A new update to an online interactive tool for learning about pesticides, nutrients, and overall stream health in major regions of the U.S. is available from the U.S. Geological Survey’s Regional Stream Quality Assessment.
Stream Quality Viewer Shows Contaminants, Nutrients, and Stream Health
Users now can access results for the Northeast and Pacific Northwest regions, along with results for the Midwest and Southeast regions made available in 2018.
By clicking on a stream sampling site, users can access a “scorecard” that gives a snapshot of water-quality, habitat, and stream-health metrics for that stream. The site also allows users to visually compare results across a region and nationally among regions. The Results Viewer app depicts data collected at the stream sites assessed. Sites are displayed on the map using an easy-to-understand color key that shows low, medium, and high levels of each metric. The Download Data app allows users to select and download project data of interest by site or by constituent.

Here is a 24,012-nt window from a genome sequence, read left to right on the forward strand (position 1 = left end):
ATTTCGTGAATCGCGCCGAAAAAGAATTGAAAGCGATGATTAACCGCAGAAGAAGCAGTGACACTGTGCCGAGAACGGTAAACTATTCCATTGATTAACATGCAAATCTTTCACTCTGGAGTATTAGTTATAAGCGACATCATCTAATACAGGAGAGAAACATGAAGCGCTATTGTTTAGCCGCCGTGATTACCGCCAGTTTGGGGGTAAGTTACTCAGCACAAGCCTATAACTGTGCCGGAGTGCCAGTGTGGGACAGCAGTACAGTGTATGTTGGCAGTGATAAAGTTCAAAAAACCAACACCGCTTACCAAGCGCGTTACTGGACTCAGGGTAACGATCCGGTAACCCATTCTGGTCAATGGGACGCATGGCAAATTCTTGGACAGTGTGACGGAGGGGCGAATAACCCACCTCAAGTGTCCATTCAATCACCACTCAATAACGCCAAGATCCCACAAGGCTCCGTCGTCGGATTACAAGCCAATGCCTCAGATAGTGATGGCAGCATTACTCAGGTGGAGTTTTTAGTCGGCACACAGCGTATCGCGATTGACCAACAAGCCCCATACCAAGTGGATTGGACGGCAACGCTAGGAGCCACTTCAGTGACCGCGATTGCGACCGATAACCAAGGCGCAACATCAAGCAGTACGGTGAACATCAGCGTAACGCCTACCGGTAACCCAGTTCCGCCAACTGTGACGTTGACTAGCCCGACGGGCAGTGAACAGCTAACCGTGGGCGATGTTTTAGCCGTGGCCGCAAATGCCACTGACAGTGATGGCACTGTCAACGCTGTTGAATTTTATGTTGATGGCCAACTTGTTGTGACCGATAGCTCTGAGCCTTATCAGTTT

Results available now cover four of the five USGS Regional Stream Quality Assessments. For each region, samples were collected at about 100 small streams and tested for a wide range of contaminants. Scientists also surveyed stream habitat, algae, fish, and bottom-dwelling invertebrate communities, such as mayfly and damselfly larvae. Streambed sediment was collected at every site for chemical analysis and toxicity testing. Results for the fifth and final region, Coastal California, will be available later this year.
Publications and study design information also are available at the Regional Stream Quality Assessment website. The information from the assessment can be used by the public and by land and resource managers to better understand the relative effects of water quality and other stressors on aquatic organisms in streams.
For additional information on the web tool, contact Pete Van Metre, email@example.com.
Explore other water-quality tools and learn more about water quality across the Nation at the USGS National Water-Quality Assessment Project website.